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### Using Cardan's Formula to find Real Roots

```
Date: 04/13/2000 at 07:21:40
Subject: Cardan's formula, complex numbers, and cubic equations

How can I show that, although the cubic equation

x^3 - 6x = 4

has three real solutions, Cardan's formula can find them by
subtracting appropriate cube roots of complex numbers?

I tried to solve by simply substituting in Cardan's formula (below):

(((p/3)^3 + (q/2)^2)^(1/3) + q/2)^(1/3)
- (((p/3)^3 + (q/2)^2)^(1/3) - q/2)^(1/3)

where p = -6, q = 4

and obtained only one answer, which was complex. Hence, it is a wrong

sqrt[3]/2 - 1/2 + i(sqrt([3]/2 - 3/2)

as the only root (and it's not even real). It doesn't even work in the
original cubic.

By using a trigonometric formula, I know that the three correct real
roots are:

x1 = (3)^0.5 + 1 =  2.732
x2 =               -2
x3 = 1 - (3)^0.5 =  0.732

```

```
Date: 04/13/2000 at 08:11:10
From: Doctor Rob
Subject: Re: Cardan's formula, complex numbers, and cubic equations

The problem is that q = -4, not +4. First you have to move all of the
terms to one side of the equation: x^3 - 6*x - 4 = 0. Then you can
read off p = -4 and q = -4.  See if that helps.

- Doctor Rob, The Math Forum
http://mathforum.org/dr.math/
```

```
Date: 04/14/2000 at 04:57:02
Subject: Re: Cardan's formula, complex numbers, and cubic equations

Using p = -6 and q = -4 did NOT help, for it also gives a complex
answer. Even then, what puzzles me is, how am I supposed to get 3
```

```
Date: 04/14/2000 at 09:19:18
From: Doctor Rob
Subject: Re: Cardan's formula, complex numbers, and cubic equations

Yes, you are correct. The formula above does apply with q = 4. One
problem is that the formula is not correct as written. The expression

((p/3)^3 + (q/2)^2)^(1/3)

((p/3)^3 + (q/2)^2)^(1/2)

that is, a square root, not a cube root. If you fix that and
substitute p = -6 and q = 4, you'll see that this expression becomes
2*i. Then the root given by the formula is

x = (2*i+2)^(1/3) - (2*i-2)^(1/3)

Now you have to consider which of the three cube roots each of these
complex numbers to use. One choice is

(2*i+2)^(1/3) = -1 + i

and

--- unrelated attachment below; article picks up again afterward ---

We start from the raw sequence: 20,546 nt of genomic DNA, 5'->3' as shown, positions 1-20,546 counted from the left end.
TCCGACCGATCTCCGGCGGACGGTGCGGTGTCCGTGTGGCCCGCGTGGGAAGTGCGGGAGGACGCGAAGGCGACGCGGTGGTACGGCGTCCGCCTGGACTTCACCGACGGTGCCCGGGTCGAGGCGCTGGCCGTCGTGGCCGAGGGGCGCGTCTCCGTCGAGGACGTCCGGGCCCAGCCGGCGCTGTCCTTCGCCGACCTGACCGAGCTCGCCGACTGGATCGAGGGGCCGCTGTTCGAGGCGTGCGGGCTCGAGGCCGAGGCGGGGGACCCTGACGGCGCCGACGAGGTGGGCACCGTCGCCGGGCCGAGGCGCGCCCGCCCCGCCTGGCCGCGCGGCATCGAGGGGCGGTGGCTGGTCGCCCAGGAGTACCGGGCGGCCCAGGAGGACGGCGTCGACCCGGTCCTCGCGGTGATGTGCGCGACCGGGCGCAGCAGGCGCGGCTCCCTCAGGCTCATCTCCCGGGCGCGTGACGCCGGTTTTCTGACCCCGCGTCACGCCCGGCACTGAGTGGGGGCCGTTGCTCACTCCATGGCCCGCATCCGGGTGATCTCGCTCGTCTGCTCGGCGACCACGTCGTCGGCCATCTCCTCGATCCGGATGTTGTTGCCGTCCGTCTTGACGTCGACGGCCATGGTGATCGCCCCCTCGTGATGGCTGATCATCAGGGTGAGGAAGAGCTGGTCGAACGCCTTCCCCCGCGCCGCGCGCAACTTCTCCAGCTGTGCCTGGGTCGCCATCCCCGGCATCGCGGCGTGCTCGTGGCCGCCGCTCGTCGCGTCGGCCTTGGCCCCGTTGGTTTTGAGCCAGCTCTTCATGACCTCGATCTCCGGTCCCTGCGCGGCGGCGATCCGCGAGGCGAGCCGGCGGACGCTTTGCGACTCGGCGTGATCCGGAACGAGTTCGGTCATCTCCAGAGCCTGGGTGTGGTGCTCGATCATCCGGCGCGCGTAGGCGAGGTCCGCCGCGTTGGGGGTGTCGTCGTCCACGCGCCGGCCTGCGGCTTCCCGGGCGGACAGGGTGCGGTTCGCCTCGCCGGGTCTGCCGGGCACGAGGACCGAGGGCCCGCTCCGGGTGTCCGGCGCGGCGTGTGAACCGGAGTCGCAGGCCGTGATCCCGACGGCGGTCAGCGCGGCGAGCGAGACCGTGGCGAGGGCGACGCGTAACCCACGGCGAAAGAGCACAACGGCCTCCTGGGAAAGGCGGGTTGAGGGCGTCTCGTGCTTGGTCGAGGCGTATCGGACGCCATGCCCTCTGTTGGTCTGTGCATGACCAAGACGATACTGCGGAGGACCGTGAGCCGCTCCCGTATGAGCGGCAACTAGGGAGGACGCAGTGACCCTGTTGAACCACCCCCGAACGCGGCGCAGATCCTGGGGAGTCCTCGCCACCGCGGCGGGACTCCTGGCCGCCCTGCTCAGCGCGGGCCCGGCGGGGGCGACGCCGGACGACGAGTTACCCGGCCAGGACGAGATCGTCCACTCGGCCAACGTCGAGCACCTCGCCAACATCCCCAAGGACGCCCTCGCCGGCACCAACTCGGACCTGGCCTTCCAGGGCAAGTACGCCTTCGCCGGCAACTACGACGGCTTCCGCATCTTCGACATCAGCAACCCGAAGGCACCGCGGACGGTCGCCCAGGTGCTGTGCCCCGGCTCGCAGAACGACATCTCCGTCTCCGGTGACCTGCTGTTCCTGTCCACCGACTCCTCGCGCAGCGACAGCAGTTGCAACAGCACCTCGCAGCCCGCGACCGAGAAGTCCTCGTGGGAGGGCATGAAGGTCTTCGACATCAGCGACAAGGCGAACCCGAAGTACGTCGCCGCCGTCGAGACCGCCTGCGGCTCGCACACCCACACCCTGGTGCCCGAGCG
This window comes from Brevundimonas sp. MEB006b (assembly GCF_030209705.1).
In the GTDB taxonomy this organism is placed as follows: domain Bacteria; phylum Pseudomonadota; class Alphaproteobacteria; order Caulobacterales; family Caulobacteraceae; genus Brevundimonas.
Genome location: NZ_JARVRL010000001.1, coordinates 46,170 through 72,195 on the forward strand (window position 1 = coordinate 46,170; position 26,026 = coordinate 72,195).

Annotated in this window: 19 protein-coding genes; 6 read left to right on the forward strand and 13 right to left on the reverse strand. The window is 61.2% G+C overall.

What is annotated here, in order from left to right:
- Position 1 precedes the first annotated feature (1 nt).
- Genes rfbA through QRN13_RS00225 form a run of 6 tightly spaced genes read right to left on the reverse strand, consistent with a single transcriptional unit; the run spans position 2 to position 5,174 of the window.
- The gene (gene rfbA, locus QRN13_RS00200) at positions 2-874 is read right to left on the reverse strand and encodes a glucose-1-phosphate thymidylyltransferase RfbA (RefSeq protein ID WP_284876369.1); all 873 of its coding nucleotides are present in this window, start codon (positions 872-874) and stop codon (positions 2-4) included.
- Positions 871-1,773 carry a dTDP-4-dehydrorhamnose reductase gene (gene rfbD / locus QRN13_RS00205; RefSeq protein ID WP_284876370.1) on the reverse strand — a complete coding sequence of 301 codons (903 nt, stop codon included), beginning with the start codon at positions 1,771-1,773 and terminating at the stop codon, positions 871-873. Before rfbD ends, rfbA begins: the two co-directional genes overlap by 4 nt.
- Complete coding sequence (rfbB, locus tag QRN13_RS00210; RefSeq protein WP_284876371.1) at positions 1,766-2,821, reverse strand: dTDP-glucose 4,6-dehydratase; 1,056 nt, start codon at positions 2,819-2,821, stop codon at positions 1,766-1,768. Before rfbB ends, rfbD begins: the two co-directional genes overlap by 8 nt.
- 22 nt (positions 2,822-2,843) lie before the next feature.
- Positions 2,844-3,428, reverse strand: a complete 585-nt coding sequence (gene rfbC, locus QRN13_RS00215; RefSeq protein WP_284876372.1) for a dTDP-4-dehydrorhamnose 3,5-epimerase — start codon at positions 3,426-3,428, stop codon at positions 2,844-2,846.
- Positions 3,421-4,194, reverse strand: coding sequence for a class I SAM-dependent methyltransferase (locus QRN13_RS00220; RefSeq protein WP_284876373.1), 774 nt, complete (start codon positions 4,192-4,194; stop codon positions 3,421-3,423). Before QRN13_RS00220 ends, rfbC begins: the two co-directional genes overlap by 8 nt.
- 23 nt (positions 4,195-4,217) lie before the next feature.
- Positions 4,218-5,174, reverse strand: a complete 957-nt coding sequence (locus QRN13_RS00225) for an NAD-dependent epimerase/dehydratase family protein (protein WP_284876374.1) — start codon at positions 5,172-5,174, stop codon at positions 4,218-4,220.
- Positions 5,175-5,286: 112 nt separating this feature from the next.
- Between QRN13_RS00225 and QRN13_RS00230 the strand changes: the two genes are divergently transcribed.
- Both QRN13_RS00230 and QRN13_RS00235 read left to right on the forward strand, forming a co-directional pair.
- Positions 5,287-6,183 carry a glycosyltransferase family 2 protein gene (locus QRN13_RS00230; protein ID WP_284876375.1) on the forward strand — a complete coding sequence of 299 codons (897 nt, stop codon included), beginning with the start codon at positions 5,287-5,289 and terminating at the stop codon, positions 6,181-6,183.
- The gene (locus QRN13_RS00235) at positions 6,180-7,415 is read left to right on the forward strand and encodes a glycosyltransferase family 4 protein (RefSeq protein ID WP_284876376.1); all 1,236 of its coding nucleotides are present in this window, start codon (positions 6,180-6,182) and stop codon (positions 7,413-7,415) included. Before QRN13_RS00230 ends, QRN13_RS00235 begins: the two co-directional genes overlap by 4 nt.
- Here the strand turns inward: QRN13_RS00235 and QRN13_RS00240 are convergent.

(2*i-2)^(1/3) = 1 + i

They lead to the root x2 = -2. Other choices will lead to the other
roots. The other cube roots are found by multiplying those above by

(-1+sqrt[-3])/2 and (-1-sqrt[3])/2

the two complex cube roots of 1.

- Doctor Rob, The Math Forum
http://mathforum.org/dr.math/
```

```
Date: 04/14/2000 at 05:11:58
Subject: Re: Cardan's formula, complex numbers, and cubic equations

Sorry, the question posed does have the wrong formula. However, the
corrected question is as follows:

In the form of

x^3 + px = q

Cardan's formula for the solution of the cubic equation is

(((p/3)^3 + (q/2)^2)^(1/2) + q/2)^(1/3)
- (((p/3)^3 + (q/2)^2)^(1/2) - q/2)^(1/3)

How can I show that, although the cubic equation

x^3 - 6x = 4

(i.e. p = -6, q = 4) has three real solutions, Cardan's formula can
find them by subtracting appropriate cube roots of complex numbers?
The real question is: How can I get three answers from that one
formula?

When I tried to solve by substituting in Cardan's formula (corrected),
I still obtained only one answer, which was complex. Hence, it is a

-(sqrt[3])/2 - 1/2 + i(sqrt[3]/2 - sqrt[3]/2

as the only root (again, it's not even real and it doesn't work in the
original cubic equation either).

```

```
Date: 04/14/2000 at 05:46:40
From: Doctor Anthony
Subject: Re: Cardan's formula, complex numbers, and cubic equations

I have given a general note on Cardan and on the Trig solution (when
there are 3 real roots.) Cardan is VERY unwieldy when you have 3 real
roots because the quadratic in t has complex roots. I hope you will be
able to sort out where the difficulty is. Note too that what I have
called p and q are NOT the same as in your equation.

Look at:

http://mathforum.org/dr.math/problems/vonberwick4.30.98.html

- Doctor Anthony, The Math Forum
http://mathforum.org/dr.math/
```
Associated Topics:
High School Basic Algebra
High School Equations, Graphs, Translations
High School Polynomials

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